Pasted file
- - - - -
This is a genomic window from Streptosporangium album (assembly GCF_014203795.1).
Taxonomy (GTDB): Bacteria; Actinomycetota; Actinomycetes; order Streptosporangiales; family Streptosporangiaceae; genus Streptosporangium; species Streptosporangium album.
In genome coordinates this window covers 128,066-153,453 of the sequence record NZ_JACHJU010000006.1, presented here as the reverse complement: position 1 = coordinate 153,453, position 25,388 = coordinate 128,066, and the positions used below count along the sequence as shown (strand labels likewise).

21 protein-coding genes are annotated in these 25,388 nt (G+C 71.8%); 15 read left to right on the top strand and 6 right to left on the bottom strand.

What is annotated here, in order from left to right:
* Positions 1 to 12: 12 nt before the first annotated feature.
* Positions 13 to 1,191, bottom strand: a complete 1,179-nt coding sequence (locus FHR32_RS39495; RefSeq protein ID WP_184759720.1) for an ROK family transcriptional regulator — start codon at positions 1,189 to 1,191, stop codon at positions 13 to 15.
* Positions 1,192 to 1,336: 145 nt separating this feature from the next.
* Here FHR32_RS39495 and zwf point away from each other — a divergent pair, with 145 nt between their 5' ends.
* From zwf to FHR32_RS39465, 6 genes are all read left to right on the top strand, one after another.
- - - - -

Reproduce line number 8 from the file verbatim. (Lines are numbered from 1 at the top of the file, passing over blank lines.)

* Positions 1,192 to 1,336: 145 nt separating this feature from the next.